Super Kings elect to bowl, bring back Harbhajan and Tahir
Chennai Super Kings captain MS Dhoni elected to bowl against Royal Challengers Bangalore at the Chinnaswamy Stadium, on a pitch he said “looks good” but feels damp when you “rub your fingers” on it – parts of Bengaluru dealt with showers in the lead up to the game. Despite that and the overcast overhead conditions and the prospect of dew later on, both teams stacked up their spin departments. Super Kings brought in veterans Harbhajan Singh and Imran Tahir to replace Karn Sharma and Faf du Plessis, respectively. Royal Challengers also chose to go with three frontline spinners, leaving opening batsman Manan Vohra out to accommodate left-arm spinner Pawan Negi. To adjust for the loss in batting power, they replaced England’s Chris Woakes with New Zealand allrounder Colin de Grandhomme for his first game of the season.
Royal Challengers Bangalore: 1 Quinton de Kock (wk), 2 Virat Kohli (capt), 3 AB de Villiers, 4 Mandeep Singh, 5 Corey Anderson 6 Colin de Grandhomme, 7 Washington Sundar, 8 Pawan Negi, 9 Umesh Yadav, 10 Mohammed Siraj, 11 Yuzvendra Chahal.
Chennai Super Kings: 1 Shane Watson, 2 Ambati Rayudu, 3 Suresh Raina, 4 MS Dhoni (capt & wk), 5 Sam Billings, 6 Ravindra Jadeja, 7 Dwayne Bravo, 8 Harbhajan Singh, 9 Deepak Chahar, 10 Imran Tahir, 11 Shardul Thakur.
Chennai Super Kings 207 for 5 (Rayudu 82, MS Dhoni 70*) beat Royal Challengers Bangalore 205 for 8 (De Villiers 68, De Kock 53, Bravo 2-33) by five wickets. Chennai Super Kings picked up their fifth victory through thunderous performances from two heroes – Ambati Rayudu and MS Dhoni – in an explosive performance where they made nearly half the target of 206 with the 17 balls that flew over the ropes at the Chinnaswamy Stadium in Bengaluru. On an evening where Super Kings were good with the ball, they still found themselves chasing 200 plus. The perfect switch came after they slipped to 74 for 4 in nine overs; the win was eventually completed with two balls to spare and took them to the top of the table. The sub-plot, once more, was that Royal Challengers didn’t have the bowling to defend the runs their batsmen scored. They had seven bowling options on the night and their two best bowlers – Yuzvendra Chahal and Umesh Yadav – bowled out their overs for a combined 3 for 49. The two other spinners were given a combined four overs, the better bowler of their two allrounders – Colin de Grandhomme – didn’t have a bowl, and, yet again, a glaring lack of a death-overs plan resulted in an embarrassing collapse.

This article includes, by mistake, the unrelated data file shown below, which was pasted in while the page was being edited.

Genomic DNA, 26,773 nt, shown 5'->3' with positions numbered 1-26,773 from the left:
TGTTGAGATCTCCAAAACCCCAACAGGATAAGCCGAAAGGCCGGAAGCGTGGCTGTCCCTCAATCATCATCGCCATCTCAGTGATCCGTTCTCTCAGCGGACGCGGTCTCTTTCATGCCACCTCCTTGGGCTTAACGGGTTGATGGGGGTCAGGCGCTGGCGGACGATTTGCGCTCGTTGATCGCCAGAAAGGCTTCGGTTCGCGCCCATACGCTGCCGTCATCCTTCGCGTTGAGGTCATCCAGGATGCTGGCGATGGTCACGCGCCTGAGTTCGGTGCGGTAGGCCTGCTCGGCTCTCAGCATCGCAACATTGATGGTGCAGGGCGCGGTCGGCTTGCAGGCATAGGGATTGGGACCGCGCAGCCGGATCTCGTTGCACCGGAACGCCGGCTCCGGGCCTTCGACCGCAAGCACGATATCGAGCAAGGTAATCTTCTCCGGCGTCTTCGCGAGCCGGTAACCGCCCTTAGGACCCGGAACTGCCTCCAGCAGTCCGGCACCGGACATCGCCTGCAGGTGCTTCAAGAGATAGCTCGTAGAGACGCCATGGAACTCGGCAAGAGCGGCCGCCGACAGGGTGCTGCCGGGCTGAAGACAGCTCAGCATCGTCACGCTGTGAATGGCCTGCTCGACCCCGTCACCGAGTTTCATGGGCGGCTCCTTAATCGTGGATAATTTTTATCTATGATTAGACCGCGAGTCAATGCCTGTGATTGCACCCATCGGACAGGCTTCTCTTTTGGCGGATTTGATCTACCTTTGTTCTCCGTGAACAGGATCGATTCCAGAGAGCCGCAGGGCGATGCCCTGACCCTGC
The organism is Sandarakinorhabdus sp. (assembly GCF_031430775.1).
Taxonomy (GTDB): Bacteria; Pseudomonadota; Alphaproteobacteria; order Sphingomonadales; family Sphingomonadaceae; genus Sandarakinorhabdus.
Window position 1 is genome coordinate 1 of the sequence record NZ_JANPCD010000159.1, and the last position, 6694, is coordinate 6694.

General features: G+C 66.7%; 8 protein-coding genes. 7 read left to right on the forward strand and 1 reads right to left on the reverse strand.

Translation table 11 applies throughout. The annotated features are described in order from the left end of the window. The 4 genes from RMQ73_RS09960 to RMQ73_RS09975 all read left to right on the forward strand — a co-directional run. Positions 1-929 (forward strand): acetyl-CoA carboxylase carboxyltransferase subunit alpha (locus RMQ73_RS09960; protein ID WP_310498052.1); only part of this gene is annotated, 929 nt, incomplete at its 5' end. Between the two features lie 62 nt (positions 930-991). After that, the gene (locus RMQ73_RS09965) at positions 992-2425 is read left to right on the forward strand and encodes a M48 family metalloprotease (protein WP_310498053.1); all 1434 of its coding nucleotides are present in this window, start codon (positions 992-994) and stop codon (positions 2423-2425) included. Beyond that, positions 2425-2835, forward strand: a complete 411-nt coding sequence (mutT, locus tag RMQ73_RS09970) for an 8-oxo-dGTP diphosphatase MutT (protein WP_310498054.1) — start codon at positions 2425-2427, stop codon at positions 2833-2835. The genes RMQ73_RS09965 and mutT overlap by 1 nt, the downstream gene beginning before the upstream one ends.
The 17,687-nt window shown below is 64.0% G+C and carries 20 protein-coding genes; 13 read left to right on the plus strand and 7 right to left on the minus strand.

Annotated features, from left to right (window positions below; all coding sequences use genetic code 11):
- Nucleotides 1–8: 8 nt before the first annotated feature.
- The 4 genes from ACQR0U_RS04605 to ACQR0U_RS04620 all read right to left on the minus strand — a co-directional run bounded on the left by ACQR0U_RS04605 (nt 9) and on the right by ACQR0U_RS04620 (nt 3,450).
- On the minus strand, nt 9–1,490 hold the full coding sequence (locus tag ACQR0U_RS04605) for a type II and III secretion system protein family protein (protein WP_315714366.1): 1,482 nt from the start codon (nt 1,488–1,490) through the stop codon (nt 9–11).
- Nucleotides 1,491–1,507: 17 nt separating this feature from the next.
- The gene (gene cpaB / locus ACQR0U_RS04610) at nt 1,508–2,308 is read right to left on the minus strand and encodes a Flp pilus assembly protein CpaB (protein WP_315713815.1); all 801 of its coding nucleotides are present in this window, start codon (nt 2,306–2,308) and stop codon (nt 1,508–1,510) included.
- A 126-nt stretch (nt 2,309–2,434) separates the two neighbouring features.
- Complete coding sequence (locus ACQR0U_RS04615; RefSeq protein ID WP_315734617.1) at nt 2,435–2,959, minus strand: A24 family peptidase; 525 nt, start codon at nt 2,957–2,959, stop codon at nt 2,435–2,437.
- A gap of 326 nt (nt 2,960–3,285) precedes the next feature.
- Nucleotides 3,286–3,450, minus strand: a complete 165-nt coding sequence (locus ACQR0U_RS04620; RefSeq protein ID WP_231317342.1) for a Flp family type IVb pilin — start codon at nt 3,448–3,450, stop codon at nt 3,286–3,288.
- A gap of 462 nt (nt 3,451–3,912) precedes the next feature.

By the time Super Kings had got into the third over after electing to bowl, Virat Kohli had figured out his method against the opening bowlers: short strides against Deepak Chahar’s swing and a few steps down at Shardul Thakur. He also exchanged notes with Quinton de Kock who aggressively kept gesturing how Thakur’s knuckle ball was coming out. Both teams had gone with three spinners on a damp evening, a move that seemed mysterious when de Kock stepped out and launched Harbhajan Singh over long-on from outside off. Thakur managed to pull it back momentarily with a quite remarkable feat – a wicket maiden off a T20 over faced by Kohli and de Villiers – but the bleeding wouldn’t stop. De Kock and de Villiers, together, put up 103 for the second wicket from there in under nine overs, starting with a 16-run punishment off three balls that took Harbhajan out for the rest of the innings. When the ball lost its shine, there did appear to be grip from the surface. But the South African duo weren’t averse to using their feet to move laterally in the crease or down the pitch to open up the field. With their abilities to clear the ground in tow, that proved vital, because the spinners were forced into bowling faster than they should have been.